Summary of Community Survey March 2020
A summary of research among the residents and landowners of northern Aotea to measure and understand their support for a project to reduce feral cats and rats in order to restore the biodiversity of the area.
Tū Mai Taonga is a collaborative project which aims to restore biodiversity in the Aotea Conservation Park and northern part of Great Barrier Island by combining the effort and resources of many groups for a shared purpose. Tū Mai Taonga hopes to reduce feral cats to zero or very low numbers and explore ways to reduce rats to low densities.
Community support is critical to the sustainability of this Kaupapa. Information sharing and research on attitudes and values were the first steps. The project objectives were to:
1. Share information with residents and landowners about the project.
2. Identify the information needs of community members.
3. Measure support for the goals of the project and the factors that influence that support.
4. Understand the community’s needs and drivers of support, to inform future planning, communications, and community engagement.
5. Gather any other feedback from residents and landowners about the project.
Approach and method
The two sources of information used to identify potential participants were the Auckland Council rates database (landowners) and the 2018 Census (residents). The 2018 Census data reported a resident population count of 153 people, and 117 occupied private dwellings.
Potential respondents were contacted directly by letter. Further attempts were made to inform people by posting information at the local Auckland Council Service Centre in Claris, the Department of Conservation at Okiwi, Kawa marae, Motairehe marae, community noticeboards throughout the area, Aotea FM, and articles in the Barrier Bulletin. The project team members also met marae trustees, hapu members and whanau. However, we were unable to contact or include the many multiple shareholders of Maori land blocks. Nevertheless, this effort resulted in engagement with 85 out of an estimated 117 resident and landowner households, which is approximately 75% of the target population.
The majority of the 10 minute surveys were completed by prearranged face to face appointments and conducted by two trained local interviewers. A minority of surveys were completed by phone and by post, where the respondent preferred this.
Perceptions of Feral Cats and Rats: damaging wildlife
Residents and landowners both understand and are concerned about the impact that feral cats and rats have on the biodiversity of Aotea. This includes knowledge that both pests are known to impact bird life in particular, with rats also thought to hasten forest destruction by eating seedlings. Several believe feral cats have a role in keeping the rat and rabbit populations lower than they would be otherwise.
Support for Tū Mai Taonga’s Goals for Feral Cats and Rats is high
Respondents were sent a booklet about the project’s goals and the reason behind them prior to the interview. Only one person in the sample of 85 did not support the stated objective to restore and protect native species and ecosystems in the Aotea Conservation Park and Northern Aotea. People support this because they want to see the native bush and wildlife to come back, and they want to repair the damage we have done for the benefit of future generations. Around 1 in 8 people said they are already working to control cats and rats on their property. People commented that there needed to be community buy-in for the project for it to be successful.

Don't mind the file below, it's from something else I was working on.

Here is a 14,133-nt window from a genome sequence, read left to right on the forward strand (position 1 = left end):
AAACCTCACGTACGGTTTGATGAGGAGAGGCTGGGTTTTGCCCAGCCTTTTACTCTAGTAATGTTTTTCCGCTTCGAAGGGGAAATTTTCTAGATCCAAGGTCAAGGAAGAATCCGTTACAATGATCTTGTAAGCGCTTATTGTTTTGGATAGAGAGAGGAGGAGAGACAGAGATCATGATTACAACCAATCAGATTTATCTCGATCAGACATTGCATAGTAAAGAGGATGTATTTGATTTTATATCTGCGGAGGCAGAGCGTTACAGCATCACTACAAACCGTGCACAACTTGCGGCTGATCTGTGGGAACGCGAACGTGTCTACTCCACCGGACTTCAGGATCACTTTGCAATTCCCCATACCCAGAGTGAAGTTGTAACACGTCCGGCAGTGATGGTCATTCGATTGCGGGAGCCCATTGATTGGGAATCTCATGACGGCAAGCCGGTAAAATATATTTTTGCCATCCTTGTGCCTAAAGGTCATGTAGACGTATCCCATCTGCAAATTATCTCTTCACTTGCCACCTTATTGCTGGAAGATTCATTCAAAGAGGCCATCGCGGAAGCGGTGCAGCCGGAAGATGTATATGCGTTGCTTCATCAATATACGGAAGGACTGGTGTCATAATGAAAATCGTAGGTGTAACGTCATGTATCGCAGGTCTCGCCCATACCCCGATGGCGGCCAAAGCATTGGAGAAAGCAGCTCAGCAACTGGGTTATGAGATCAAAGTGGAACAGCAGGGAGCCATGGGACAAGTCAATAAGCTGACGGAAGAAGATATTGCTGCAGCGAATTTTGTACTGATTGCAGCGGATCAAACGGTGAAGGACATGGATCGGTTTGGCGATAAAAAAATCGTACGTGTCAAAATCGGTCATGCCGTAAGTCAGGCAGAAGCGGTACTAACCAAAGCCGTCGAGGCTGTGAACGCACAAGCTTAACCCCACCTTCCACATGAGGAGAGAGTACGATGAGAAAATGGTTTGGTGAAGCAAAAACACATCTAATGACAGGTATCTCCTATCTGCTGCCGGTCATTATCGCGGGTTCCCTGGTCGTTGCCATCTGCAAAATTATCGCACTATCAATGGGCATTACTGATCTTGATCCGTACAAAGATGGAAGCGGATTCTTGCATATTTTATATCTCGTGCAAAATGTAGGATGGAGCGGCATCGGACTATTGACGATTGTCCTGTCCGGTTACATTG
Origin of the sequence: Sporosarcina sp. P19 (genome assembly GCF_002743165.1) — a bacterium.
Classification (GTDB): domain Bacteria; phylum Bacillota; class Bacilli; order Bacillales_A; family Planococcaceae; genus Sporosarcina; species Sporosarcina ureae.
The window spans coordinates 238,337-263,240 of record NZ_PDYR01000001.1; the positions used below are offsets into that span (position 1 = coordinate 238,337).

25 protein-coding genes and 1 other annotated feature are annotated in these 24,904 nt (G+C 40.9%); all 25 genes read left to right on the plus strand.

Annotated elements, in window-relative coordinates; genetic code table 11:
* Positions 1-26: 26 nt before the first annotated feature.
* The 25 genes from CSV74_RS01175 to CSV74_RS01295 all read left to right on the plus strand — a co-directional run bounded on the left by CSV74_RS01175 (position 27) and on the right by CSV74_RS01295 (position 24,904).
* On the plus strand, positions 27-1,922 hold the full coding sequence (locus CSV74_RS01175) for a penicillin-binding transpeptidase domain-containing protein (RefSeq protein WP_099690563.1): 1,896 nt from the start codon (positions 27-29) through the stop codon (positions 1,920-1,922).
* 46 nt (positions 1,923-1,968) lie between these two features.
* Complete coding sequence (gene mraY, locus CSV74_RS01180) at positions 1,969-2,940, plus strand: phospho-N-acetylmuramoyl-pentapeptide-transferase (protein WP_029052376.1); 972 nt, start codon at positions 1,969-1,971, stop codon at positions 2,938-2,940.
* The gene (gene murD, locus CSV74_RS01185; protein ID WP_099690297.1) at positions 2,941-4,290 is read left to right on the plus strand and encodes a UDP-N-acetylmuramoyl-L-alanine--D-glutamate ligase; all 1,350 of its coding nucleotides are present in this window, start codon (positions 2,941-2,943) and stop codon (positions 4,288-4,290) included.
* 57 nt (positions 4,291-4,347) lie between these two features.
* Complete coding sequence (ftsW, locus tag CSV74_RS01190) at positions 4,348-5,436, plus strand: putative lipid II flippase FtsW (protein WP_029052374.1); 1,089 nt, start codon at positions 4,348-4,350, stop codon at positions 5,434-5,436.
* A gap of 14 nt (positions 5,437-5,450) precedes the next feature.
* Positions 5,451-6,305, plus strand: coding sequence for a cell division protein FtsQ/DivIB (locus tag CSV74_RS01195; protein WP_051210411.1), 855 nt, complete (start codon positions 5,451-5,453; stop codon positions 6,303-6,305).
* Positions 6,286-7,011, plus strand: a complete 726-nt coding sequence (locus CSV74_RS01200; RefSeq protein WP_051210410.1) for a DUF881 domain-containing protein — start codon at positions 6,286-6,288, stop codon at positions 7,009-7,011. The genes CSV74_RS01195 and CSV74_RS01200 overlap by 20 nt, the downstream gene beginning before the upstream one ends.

There is 96% support for reducing feral cats to zero and 100% support for reducing rats to low densities. Support for reducing feral cats is slightly lower because some believe that they help to control other pests – particularly rats, but also rabbits. Some of those giving lower support want more information: they need to be convinced that this is really the right thing to do. Others like cats. Around 6 in 10 people are already working to control feral cats on their properties and all are working to control rats.
The only concerns expressed regarding reducing the rat population, are the difficulty of the task, and issues with how it will be done (some concerns about poisons).
Conclusions and recommendations
• Almost everyone who participated is very supportive of Tū Mai Taonga’s goals.
• People’s biggest concern is that the project may not be able to deliver. A keycommunication and project goal must be to demonstrate that the project is achievable and will be adequately resourced over time.
• The use of poisons for pest control will be resisted by some. Detailed, accurate information on these tools must be provided if they are to be considered as options.
• The community wants to be involved. Many want to know the details – the specifics of how it will be done, and they want to be kept informed on an ongoing basis.
• Consultation with iwi, hapu and whanau will need to follow appropriate processes following feasibility work.